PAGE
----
It’s natural to want an indulgent Christmas – but it’s alarming to see how many people trash their finances to make it happen.
What if you could have an affordable Christmas? One that feels just as luxurious, but doesn’t cost quite much?
That’s what we talk about in this article: How to celebrate Christmas on a budget, but still do it in style.
Surveys have shown that over a third of people get into debt to pay for Christmas. Obviously it’s best to avoid that, where possible. Who wants to begin a new year with a financial hangover, as well as an actual hangover?
With that in mind, in this guide you’ll learn about enjoying a (still luxurious) Christmas on a budget.
- A Little Background
- How to Celebrate Christmas on a Budget
- General Tips
- Food and Drink
A Little Background
Just before I get stuck in to some great tips, I wanted to tell you a little about me, and why I decided to write this article.
My wife and I both work freelance, which tends to mean work comes in inconsistently, and that our income is never truly predictable.
I also grew up in an entrepreneurial household, so I’m well used to phases of “feast and famine.” I’ve experienced lean Christmases and lavish Christmases. As such, I know that there’s absolutely zero correlation between a “spendy” Christmas and a happier Christmas.
I’ve also spent time living overseas, in a country where Christmas was way less commercialised than it is in the UK or US. Experiencing Christmases that are more about the food and the company than the presents was eye-opening, and I think we’ve brought some of that attitude “home” with us.
Terms like “affordable” and “on a budget” are relative. One family’s “budget” could be their neighbours’ “blow-out.” I’ve tried my best to keep that firmly in mind in this article.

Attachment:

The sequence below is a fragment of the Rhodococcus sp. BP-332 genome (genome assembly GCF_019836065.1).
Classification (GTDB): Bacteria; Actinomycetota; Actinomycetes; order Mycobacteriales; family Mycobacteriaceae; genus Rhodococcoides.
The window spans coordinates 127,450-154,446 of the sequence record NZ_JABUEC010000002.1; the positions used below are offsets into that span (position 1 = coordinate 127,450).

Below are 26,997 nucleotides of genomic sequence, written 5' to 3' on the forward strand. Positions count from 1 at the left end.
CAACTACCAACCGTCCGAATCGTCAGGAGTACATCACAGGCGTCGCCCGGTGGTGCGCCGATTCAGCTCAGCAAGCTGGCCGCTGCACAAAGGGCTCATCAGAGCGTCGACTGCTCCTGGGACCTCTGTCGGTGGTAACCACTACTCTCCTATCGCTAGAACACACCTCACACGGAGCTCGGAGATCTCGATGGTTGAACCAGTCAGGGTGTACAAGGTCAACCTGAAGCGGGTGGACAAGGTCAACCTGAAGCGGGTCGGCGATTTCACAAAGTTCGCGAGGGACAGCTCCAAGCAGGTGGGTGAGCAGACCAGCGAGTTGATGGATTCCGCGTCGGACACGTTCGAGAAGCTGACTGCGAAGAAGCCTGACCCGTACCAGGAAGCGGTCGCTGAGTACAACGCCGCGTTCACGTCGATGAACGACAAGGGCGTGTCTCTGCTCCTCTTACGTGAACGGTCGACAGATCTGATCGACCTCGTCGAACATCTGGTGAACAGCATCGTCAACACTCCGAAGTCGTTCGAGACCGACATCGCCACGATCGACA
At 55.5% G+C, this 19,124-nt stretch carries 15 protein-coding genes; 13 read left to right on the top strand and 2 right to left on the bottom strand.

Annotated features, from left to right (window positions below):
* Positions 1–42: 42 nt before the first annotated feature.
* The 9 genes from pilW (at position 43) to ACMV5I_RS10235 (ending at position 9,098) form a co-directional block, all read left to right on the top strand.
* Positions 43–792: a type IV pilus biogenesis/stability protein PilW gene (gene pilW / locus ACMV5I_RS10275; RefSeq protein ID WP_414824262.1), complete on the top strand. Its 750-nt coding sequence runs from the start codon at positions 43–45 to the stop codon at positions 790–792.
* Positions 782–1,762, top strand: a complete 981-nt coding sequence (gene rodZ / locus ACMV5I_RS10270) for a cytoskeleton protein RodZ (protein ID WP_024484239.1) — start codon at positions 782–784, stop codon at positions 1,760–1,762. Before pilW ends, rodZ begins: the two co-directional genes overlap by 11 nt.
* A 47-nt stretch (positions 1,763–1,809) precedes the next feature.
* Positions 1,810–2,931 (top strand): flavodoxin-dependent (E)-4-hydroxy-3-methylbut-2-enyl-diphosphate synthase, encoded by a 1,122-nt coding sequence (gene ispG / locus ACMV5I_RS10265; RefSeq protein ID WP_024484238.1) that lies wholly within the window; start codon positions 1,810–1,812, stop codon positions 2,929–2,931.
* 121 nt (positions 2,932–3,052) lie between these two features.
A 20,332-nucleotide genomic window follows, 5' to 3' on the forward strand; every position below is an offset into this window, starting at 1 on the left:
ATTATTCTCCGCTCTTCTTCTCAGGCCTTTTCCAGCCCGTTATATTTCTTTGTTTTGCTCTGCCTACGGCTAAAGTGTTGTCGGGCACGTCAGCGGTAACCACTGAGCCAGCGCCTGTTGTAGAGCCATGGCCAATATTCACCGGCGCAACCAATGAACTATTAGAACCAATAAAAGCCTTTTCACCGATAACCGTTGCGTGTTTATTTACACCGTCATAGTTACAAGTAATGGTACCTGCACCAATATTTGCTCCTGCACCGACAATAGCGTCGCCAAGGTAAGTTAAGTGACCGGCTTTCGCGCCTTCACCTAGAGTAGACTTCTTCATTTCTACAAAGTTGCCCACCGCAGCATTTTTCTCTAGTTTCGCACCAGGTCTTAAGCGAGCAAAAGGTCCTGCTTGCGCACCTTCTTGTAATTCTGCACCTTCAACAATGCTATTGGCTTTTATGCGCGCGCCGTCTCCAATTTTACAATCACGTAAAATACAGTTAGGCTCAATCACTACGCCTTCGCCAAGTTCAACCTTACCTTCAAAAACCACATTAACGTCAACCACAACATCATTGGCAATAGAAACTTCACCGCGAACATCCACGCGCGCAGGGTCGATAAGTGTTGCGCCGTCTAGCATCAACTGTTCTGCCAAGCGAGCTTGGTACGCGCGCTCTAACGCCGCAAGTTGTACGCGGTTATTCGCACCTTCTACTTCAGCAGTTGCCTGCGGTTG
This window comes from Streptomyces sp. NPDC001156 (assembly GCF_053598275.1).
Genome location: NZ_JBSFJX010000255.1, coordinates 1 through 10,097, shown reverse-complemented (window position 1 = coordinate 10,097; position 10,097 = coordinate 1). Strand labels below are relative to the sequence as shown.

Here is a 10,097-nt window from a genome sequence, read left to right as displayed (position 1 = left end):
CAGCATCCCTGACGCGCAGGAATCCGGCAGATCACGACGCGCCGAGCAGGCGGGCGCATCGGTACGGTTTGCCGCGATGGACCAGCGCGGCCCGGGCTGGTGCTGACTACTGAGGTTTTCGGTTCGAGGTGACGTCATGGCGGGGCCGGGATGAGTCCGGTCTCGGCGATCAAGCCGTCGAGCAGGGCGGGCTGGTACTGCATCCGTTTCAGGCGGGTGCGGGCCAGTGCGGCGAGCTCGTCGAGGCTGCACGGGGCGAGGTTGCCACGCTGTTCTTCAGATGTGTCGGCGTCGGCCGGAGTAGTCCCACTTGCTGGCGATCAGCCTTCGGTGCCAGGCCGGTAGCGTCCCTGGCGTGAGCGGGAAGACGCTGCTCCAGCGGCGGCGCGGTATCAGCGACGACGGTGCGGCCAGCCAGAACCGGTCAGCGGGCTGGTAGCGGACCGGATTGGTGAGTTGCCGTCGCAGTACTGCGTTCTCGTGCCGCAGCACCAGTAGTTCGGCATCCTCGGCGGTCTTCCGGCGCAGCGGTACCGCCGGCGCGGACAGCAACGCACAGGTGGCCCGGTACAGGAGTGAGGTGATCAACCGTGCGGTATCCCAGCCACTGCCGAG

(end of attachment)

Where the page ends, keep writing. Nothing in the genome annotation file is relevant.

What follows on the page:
For some, there’s really no such thing as an affordable Christmas. It’s not lost on me that – for example – choosing between a better turkey or an extra present for the kids is a luxury we are privileged to have. Please don’t think I’m unaware of that.
How to Celebrate Christmas on a Budget
There are 16 different tips below, but there are two common themes that spread through them:
- Buy less stuff, but better stuff.
- Spend time, not money.
1. Plan Ahead
A surefire way to overspend at Christmas is to leave everything until the last minute. You’re a sitting duck for retailers if you’re scrabbling around doing your shopping on Christmas Eve.
Planning ahead – everything from the food to the presents – brings you so many benefits:
- You get to spend those precious holiday days actually relaxing and spending time with people, not in queues.
- You can start to buy the things you need earlier in the year, spreading the cost across multiple “pay days,” instead of battering the credit card in December.
- You can ensure you get what you actually want, rather than what’s available.
I used to mock those people who have all their shopping done in September. But with every year that passes I start planning sooner, and am always pleased to have done it.
I’m not quite at the stage where I’m buying up the wrapping paper in the January sales to use the following year, but I may yet become that person!
2. Don’t Overcommit
For many years, I would cram my December calendar: Office parties, catch-up drinks with friends, theatre trips, dinners etc. etc.
It’s all good fun, but if you say “yes” to every idea and invitation, you run the risk of getting to approximately December 18th with an overdraft and a seven-day hangover.